1. Motivation

Knowledge about the human sense of hearing is crucial to understanding the way we process speech information. Since technical speech recognition systems deal with the same kind of information, it is a good starting point to look at evolution's approach at this task. This article will give an insight into the physiology of the human ear. Starting with a description of the outer, middle and inner ear components, we will continue with addressing the way the ear transforms sound waves into nerve impulses. After an insight into the characteristics of human sound perception, the last section will provide an overview over technical applications of some of these characteristics in speech recognition.

2. Physiology of the Human Ear

2.1 Structure

Basically the structure of the human ear can be divided into three parts: The outer, middle and inner ear (see figure 1). But the body's influence on arriving sound stimuli begins even earlier. Effects like head shadowing or sound diffraction at body parts like the shoulders, influence the sound before it arrives at the outer ear. The complex filter effect of head, torso and outer ear is described by the hear-related transfer function (HRTF) and is an important factor in hearing functions like spatial hearing [1]. 

Figure 1: Schematic drawing of outer, middle and inner ear [2]

 

The outer ear has a strong influence on the frequency transfer characteristics of the human ear. It's 2 cm ear canal acts as a resonator for frequencies around 4000 Hz, leading to a high sensitivity for these frequencies. Since important cues of human speech occur in that range, the outer ear characteristic helps us to understand speech. On the other hand it is also responsible for hearing impairment that is especially common in the region around 4000 Hz (see figure 2).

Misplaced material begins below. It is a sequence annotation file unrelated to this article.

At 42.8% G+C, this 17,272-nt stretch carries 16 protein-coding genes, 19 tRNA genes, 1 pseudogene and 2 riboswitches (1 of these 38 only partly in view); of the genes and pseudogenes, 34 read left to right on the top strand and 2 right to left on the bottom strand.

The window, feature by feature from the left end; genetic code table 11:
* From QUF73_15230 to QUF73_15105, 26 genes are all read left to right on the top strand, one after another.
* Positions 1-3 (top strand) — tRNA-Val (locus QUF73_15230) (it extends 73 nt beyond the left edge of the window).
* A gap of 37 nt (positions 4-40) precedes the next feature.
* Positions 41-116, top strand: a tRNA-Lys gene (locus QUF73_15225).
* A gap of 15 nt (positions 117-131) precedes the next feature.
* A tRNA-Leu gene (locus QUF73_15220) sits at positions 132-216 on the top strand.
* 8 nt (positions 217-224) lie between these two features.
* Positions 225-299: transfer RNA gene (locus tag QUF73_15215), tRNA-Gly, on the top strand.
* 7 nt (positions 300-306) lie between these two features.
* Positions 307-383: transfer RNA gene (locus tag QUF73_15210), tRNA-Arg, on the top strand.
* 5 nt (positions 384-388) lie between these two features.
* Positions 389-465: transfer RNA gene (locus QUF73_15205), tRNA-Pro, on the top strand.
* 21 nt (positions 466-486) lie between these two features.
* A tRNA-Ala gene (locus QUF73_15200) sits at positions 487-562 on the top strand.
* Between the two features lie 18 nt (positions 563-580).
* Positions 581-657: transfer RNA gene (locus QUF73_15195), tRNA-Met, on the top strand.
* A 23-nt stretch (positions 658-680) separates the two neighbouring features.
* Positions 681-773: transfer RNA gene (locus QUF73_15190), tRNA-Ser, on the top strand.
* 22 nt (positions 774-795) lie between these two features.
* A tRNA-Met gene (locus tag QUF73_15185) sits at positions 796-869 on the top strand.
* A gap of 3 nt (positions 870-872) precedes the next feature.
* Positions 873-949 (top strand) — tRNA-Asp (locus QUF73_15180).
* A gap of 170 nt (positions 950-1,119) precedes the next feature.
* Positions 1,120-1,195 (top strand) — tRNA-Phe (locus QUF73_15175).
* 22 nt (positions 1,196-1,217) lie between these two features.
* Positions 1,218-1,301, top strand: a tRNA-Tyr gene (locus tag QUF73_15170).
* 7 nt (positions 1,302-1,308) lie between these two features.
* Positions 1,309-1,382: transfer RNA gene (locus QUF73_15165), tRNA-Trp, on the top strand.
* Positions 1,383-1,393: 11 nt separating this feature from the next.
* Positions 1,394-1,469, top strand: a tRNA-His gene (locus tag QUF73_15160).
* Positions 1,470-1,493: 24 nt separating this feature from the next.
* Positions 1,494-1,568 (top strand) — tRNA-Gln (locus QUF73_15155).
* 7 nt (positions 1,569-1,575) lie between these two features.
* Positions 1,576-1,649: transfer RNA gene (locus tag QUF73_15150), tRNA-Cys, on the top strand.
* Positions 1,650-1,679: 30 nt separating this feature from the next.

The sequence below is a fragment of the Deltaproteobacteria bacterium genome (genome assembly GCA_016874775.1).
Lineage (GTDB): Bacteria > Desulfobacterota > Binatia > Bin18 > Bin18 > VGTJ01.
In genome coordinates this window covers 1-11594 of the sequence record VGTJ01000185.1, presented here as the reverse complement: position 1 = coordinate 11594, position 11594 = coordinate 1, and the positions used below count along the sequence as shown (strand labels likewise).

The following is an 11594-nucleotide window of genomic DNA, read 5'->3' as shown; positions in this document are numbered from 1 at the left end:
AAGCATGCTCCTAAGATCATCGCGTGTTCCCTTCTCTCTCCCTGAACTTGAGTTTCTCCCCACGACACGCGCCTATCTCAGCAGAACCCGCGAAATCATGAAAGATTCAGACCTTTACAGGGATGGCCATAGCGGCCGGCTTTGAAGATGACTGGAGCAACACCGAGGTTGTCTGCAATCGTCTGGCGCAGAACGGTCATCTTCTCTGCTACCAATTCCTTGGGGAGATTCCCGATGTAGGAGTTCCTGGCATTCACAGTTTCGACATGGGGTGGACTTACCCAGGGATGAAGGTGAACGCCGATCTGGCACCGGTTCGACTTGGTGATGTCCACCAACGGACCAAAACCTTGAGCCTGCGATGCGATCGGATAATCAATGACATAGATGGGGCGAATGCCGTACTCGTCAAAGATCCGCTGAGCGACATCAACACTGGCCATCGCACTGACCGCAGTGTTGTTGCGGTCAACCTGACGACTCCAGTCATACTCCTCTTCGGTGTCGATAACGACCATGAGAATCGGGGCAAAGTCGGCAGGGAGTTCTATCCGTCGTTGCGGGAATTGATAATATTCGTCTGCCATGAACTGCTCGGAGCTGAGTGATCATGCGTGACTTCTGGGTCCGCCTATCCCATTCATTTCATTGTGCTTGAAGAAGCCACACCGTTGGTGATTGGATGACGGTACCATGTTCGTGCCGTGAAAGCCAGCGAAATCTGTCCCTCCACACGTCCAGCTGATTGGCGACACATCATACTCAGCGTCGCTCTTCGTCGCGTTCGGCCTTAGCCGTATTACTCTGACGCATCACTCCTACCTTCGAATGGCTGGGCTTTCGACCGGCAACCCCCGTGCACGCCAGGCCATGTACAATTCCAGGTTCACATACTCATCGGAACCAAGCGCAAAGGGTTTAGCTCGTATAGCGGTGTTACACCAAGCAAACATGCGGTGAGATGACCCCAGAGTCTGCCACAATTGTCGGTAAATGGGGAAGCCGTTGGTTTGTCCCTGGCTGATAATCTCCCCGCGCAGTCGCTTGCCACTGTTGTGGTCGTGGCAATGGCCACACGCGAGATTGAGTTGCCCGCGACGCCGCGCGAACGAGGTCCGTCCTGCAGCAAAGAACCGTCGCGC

The middle ear serves as an interface between outer ear and inner ear. To excite the sensory cells in the inner ear, its surrounding fluid needs to be oscillated by the effects of the arriving sound waves in the ear canal. Since the air in the ear canal and the liquid in the inner ear have different impedances, some sort of matching needs to be done to avoid high energy losses through reflection. The ossicles called malleus, incus and stapes mechanically connect the ear drum with the oval window of the inner ear, while achieving the desired imedance matching.

Most important part of the inner ear is the cochlea. The cochlea is formed like a snail and embedded in the temporal bone. Inside the cochlea there are three channels filled with liquid - scala vestibuli, scala media and scala tympani. The basilar membrane separates scala media from the scala tympani and contains the organ of corti with its sesory cells. The pressure, which is exerted on the oval window through the auditory ossicles, runs as a travelling wave through the cochlea, deflecting the basilar membrane. The pressure in the scala tympani is compensated through the round window.

Figure 2: Threshold in quiet as a function of frequency with age as a parameter [2]

2.2 Function

After a sound wave has passed the outer ear canal, its air pressure oscillations lead to a displacement of the eardrum. Through the auditory ossicles, these oscillations are impedance matched and transferred to the oval window. From there they run as a travelling wave through the liquids of the cochlea channels, deflecting the basilar membrane (see section 2.1).

The cochlea is stiff near the oval window (basis) and more flexible at the peak of its snail-like shape (apex). Thus it exhibits different resonance characteristics along its structure. The basis is more resonant to high frequencies, while the apex is more resonant to lower frequencies. As the travelling waves runs through the cochlea, its different frequency components excite different regions of the cochlea (see figure 3). The organ of corti containing the sensory hair cells is located on the basilar membrane inside the cochlea. So different hair cells are predominantly excited by different frequencies, and a frequency-place mapping occurs. In effect it is behaving in a similar manner like a Fourier analyzer [3] (see Wavelet Based Features).